Friday April 6, 2001
Truly it is a peculiar curse upon the world, this high-concept joke that refuses to die. One speaks of the story of a brave, bold French knight who mistakenly takes a potion intended for his betrothed and commits murder. Sentenced to die, he then takes a potion from a dotty old wizard that lands him and his wretched, smelly servant in contemporary times. In said era, the pair are then predictably overmatched by such phenomena as indoor plumbing, Range Rovers and tiny people trapped inside a box with a glass window. You know it better as the TV set.
Which may have been the proper place for a new version of Jean-Marie Gaubert's 1993 comedy, "The Visitors," in which Jean Reno played the noble knight and Christian Clavier (who helped Gaubert dream up the idea) his pet peasant. The movie managed to be a huge success everywhere but in the States, which has seen such fish-out-of-water ideas played out for decades in dozens of family-friendly sitcoms.
If this story's makers really wanted to connect with America, they could have done worse than having Reno and Clavier stumble through the heartland's malls and freeways on prime time, coping week-to-week with mobsters, digital banking and other scourges.
But they did do worse. They made "Just Visiting," which, with the help of "Home Alone's" screenwriter John Hughes, drains the original story of its satire and juices up its shtick, schmaltz and special effects.
Instead of landing in a commercialized version of his old castle, Reno's knight, here called Thibault of Malfete, ends up in Chicago where he and Clavier's wretched Andre run into Julia Malfete (Christina Applegate), the knight's great-great-great-great-great-great-great-great granddaughter, who just happens to be the staff medievalist at a local museum. She's inexplicably engaged to a controlling barracuda (Matthew Ross), who exists for no other reason except to give the multiplex mob someone to hiss at.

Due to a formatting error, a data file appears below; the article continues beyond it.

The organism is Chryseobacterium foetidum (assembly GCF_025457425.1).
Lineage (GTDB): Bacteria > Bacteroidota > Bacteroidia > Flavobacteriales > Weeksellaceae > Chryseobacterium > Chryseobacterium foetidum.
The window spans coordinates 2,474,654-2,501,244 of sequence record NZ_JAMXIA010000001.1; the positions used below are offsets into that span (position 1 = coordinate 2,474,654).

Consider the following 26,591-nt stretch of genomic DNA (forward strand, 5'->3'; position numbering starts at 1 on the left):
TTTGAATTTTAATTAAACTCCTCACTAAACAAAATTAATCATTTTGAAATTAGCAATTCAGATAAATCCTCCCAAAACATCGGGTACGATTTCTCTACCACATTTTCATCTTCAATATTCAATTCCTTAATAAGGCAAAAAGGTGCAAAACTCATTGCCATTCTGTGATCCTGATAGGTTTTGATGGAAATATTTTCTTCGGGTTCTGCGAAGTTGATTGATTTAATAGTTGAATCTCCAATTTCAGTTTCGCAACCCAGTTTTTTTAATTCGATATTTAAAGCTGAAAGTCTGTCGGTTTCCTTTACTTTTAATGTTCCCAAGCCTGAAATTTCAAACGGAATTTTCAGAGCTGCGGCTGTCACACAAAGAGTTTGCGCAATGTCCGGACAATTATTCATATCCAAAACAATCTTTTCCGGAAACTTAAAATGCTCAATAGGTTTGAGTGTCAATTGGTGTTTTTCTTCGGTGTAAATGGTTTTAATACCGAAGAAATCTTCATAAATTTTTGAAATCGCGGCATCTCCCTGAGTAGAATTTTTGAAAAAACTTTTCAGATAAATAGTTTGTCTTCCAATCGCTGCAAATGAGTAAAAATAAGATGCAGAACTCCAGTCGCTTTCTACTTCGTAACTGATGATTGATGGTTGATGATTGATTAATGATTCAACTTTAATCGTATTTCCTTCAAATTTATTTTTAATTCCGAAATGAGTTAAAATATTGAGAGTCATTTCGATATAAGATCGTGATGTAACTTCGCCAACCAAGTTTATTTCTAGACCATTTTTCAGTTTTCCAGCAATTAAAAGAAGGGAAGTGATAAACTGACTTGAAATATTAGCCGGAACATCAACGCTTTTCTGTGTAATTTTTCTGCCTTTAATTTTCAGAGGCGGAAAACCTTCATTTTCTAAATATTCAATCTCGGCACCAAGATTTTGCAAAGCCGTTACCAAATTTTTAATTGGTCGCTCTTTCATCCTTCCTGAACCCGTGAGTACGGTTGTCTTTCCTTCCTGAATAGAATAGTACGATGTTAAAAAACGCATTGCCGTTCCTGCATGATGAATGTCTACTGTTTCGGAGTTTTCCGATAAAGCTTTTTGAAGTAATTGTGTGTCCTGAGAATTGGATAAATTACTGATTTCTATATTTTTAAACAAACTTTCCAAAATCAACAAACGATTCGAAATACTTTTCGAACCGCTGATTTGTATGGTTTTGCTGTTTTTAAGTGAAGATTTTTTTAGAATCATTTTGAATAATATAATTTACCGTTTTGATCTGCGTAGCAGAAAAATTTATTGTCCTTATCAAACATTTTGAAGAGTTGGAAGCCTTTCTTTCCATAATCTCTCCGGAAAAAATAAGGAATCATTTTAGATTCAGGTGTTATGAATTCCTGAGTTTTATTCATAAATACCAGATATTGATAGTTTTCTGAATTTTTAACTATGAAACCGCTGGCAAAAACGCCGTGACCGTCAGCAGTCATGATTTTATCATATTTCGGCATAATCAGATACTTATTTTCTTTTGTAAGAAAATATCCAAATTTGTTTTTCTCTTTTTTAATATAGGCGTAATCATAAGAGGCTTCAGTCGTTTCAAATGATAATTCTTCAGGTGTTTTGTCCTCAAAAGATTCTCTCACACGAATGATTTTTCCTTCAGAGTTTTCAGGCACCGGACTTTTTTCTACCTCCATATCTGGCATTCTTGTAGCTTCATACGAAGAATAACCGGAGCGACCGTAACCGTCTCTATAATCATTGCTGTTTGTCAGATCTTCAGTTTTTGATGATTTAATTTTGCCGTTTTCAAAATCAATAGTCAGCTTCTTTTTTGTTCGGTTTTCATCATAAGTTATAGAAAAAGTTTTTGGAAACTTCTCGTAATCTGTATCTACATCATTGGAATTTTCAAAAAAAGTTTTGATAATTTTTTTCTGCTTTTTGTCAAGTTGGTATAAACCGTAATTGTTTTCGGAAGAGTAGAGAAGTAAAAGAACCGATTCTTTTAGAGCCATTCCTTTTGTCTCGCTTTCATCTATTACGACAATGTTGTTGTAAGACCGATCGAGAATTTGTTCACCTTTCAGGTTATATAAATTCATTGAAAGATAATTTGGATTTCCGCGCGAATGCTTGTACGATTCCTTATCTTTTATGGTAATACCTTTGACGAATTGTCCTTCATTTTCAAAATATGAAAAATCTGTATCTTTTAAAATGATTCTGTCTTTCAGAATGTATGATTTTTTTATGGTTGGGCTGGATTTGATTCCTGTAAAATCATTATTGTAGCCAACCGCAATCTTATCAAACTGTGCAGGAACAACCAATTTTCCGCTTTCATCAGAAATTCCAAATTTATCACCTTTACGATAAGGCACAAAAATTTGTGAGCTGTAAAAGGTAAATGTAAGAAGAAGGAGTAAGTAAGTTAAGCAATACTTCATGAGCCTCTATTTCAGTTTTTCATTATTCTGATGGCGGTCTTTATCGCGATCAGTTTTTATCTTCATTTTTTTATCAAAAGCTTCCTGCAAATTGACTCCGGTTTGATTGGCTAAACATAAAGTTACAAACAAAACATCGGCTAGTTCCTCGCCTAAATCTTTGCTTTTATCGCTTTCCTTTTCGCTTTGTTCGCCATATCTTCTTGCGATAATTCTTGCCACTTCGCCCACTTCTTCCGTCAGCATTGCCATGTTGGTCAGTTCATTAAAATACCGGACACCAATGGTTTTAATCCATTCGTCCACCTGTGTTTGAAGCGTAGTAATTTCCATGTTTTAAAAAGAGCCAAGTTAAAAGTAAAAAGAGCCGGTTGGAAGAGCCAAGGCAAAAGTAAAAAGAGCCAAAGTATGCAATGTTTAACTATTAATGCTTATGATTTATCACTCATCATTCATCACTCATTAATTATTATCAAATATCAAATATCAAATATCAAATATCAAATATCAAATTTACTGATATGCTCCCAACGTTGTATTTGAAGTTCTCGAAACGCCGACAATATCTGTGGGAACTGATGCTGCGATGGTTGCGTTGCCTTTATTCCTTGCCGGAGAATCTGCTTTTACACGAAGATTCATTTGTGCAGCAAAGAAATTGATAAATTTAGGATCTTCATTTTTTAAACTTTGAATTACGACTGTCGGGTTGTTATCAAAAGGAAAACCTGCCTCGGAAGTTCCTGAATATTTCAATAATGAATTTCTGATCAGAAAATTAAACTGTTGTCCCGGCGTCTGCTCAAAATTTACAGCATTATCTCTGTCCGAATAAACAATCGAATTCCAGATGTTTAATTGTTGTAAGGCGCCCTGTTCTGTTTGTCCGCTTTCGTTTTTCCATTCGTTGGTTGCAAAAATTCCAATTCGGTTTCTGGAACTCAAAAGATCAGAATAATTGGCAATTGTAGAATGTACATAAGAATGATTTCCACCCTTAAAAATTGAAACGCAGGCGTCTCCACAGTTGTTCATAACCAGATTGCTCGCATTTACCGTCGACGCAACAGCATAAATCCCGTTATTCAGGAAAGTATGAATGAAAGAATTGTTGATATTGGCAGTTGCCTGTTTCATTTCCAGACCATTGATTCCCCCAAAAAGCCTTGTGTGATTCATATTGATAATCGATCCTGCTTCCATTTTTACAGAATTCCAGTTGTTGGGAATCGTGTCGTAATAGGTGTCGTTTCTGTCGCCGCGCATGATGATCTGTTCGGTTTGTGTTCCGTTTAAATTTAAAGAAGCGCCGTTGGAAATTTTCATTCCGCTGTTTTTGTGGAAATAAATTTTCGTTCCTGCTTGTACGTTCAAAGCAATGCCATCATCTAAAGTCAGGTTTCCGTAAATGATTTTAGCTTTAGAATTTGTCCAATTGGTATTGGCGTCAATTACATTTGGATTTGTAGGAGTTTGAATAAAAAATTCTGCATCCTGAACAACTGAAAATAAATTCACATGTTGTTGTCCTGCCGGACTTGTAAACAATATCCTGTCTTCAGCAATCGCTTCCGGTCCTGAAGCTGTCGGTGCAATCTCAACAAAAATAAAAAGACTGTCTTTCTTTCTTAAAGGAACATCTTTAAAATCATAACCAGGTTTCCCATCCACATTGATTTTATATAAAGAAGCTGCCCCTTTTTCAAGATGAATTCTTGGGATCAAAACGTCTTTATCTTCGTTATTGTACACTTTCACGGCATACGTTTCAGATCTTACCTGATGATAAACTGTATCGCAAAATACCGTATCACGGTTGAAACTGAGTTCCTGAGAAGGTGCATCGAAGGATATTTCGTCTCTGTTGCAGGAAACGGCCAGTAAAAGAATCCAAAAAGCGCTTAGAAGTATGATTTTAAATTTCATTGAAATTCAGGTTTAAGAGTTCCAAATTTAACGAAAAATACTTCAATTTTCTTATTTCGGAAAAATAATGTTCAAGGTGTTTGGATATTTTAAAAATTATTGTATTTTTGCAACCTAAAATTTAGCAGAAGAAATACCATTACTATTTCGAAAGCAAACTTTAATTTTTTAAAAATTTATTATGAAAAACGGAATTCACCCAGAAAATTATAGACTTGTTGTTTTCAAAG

At least, there aren't as many gratuitous body-odor jokes as there were in the original, though the other jokes aren't much more subtle and not at all original except to a 9-year-old boy who's hearing his first toilet jokes out of Mom's earshot. Guess that's OK, since 9-year-old boys have as much right to their movies as Andre has to blow his mad money on threads with a fetching servant-next-door ("Josie and the Pussycats' " Tara Reid).
With little going for it besides bells, gongs and grossness, "Just Visiting" may not pull this concept over the top with Americans. But in the unlikely event that it does become a sitcom, one hopes its producers have the sense to keep Reno and Clavier, as well as Malcolm McDowell's dotty wizard, if for no other reason than to give him more to do than he has here.
Just Visiting, 2001. Rated PG-13 for violence and crude humor. Gaumont presents, in association with Hollywood Pictures, released by Buena Vista Pictures. Director Jean-Marie Gaubert. Executive producer Richard Hashimoto. Screenplay by Christian Clavier & Jean-Marie Poire & John Hughes, based on the film "Les Visiteurs," written by Jean-Marie Poire & Christian Clavier. Cinematographer Ueli Steiger. Editor Michael A. Stevenson. Costume designer Penny Rose. Music John Powell. Production designer Doug Kraner. Art director John D. Jeffries Sr. Set decorator Tracey Doyle. Running time: 1 hour, 28 minutes. Jean Reno as Thibault. Christina Applegate as Rosalind/Julia. Christian Clavier as Andre. Matthew Ross as Hunter. Tara Reid as Angelique.Copyright © 2015, Los Angeles Times